My landlord, the rabbit and the rattler By Ron Baird
My landlord, Jack, comes by from time to time and more often than not we sit and talk. He’s in his early 80s and looks like the farm kid he once was, with thick arms, big hands and a chest that hasn’t fallen much to the ravages of time.
His shock of gray hair has usually been wet-combed across his head, kind of like Opie of Mayberry at 75 if he hadn’t gone bald. He favors flannel shirts, jeans and workboots and often has a pipe clamped in his teeth, puffing away without inhaling.
He talks about climbing Colorado’s mountains back in the late ‘40s and early ‘50s, when trips were made in old jalopies, the roads were narrow and winding and gear was primitive and heavy. He was at the University of Colorado then and he and a bunch of his climbing buddies scaled most of the 14ers in the state.
He graduated with a degree in some kind of engineering and has gone on to a full life of work and family here in Boulder. His wife is healthy, his kids are healthy and happy and have families of their own.
He’s building a steel-hulled boat in his back yard, has been for years, and fully expects to launch it into the ocean at some point in the future.
Jack is also a native of Boulder, grew up on a farm/ranch a ways north of town. He calls it a farm but I know that ground and there isn’t much that can be grown on it except cactus and wild grass and as it turns out subdivisions and mountain mansions. He was relating how lonely it was living out there as a kid.
I don’t know how we got around to it, but we were discussing rattlers, which were common back then. And he told me a story.
“One day when I was about 10, we heard the damnedest ruckus coming from the field behind the house and we went out to see what the hell was going on. When we got out there, there was a mother rabbit standing between a rattler and her babies, which were in a nest in the grass. I guess the rattler wanted to make a meal out of them babies and the mother was having none of it. When the snake started forward, she’d move towards it. The snake would coil and she would lunge, drawing a strike. At the last second, she would spin away and kick the snake in the head with both hind feet, knocking it away. The snake would gather itself and start forward and she’d do the same thing again. It was the damnedest thing I ever saw.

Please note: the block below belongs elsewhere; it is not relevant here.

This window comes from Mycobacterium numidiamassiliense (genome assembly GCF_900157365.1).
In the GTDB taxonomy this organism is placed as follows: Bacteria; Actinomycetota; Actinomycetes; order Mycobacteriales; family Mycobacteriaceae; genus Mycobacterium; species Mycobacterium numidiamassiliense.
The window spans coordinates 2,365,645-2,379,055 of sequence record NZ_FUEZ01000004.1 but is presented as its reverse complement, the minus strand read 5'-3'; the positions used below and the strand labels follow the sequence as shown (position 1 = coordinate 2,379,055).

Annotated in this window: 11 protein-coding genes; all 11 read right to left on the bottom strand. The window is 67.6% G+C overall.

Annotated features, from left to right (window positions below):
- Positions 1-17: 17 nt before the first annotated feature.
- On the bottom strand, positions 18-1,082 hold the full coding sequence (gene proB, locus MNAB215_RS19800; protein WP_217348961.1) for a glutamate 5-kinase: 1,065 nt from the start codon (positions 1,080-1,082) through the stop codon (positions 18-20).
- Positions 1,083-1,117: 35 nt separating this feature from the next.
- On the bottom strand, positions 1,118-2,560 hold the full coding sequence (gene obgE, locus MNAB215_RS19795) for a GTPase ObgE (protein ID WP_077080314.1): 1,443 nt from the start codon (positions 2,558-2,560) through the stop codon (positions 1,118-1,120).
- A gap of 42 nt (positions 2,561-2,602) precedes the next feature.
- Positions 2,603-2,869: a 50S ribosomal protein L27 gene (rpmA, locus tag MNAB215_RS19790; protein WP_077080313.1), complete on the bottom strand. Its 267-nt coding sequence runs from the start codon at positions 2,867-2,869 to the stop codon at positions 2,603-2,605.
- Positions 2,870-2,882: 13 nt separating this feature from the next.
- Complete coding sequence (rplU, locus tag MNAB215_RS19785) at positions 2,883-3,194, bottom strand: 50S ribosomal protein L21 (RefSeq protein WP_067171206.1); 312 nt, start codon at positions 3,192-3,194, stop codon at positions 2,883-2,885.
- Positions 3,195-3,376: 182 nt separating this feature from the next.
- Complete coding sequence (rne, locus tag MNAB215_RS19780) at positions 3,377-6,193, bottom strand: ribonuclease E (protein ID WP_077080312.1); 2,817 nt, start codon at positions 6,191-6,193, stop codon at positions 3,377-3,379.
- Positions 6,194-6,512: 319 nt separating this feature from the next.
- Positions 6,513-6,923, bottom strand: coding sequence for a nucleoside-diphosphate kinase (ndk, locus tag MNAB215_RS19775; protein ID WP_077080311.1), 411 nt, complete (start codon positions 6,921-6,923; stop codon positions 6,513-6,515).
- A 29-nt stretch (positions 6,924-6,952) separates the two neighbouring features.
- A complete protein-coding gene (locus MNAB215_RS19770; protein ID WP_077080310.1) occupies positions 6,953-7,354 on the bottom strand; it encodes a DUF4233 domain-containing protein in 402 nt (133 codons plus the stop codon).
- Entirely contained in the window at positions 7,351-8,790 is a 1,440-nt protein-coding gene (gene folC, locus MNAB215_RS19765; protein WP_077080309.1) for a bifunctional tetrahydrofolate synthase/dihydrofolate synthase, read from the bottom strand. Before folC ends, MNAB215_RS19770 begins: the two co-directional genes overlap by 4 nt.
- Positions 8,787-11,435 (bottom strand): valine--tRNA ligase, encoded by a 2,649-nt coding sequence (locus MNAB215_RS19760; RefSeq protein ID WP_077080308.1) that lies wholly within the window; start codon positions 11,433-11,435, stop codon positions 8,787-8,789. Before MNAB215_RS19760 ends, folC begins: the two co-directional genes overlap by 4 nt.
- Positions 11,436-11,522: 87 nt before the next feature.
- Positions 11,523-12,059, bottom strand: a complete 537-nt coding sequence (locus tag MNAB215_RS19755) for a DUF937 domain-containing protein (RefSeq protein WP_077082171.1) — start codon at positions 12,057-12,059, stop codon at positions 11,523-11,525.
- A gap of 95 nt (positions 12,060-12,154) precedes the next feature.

“Now, you have to understand that we weren’t very sentimental about such things back in those days. So we just watched. And besides, we’d never seen anything like that. Who could have imagined a momma rabbit would, or could, do something like that to protect her babies? But this went on for, I would guess, 20 minutes. Every time that snake started forward, she would kick it again. You could tell they were both getting pretty tired but the snake wasn’t giving up and neither was she. But the snake was bleeding from the eyes and mouth, and the bleeding was getting worse and worse. And it seemed to be disoriented and would lay there longer and longer before trying again. The rabbit would lay down, and its sides were fluttering she was breathing so hard. But when the snake got up so would the rabbit.
“Finally, the snake didn’t move anymore. I don’t think it was dead exactly, but it was dying. It’s head looked like somebody had hit it with a baseball bat. I wasn’t sure the mother rabbit was going to make it, either, but I’ll be damned if she didn’t finally she get up and hop to the nest where she had her babies.
“As I said, we weren’t too sentimental back then. We knew nature was hard. But I couldn’t stop thinking about how brave that momma rabbit was, so I went back to the barn and got a shovel and went out and cut that rattler’s head off, just to be safe. I think she earned that⎯not having to worry about that snake any more.”
Jack, even 65 years later, still shakes his head in admiration, as he finishes the story. “I’ve never stopped thinking about it.”
And now that I’ve heard the story, I can’t get the death duel of the momma rabbit and the rattler out of my head, either.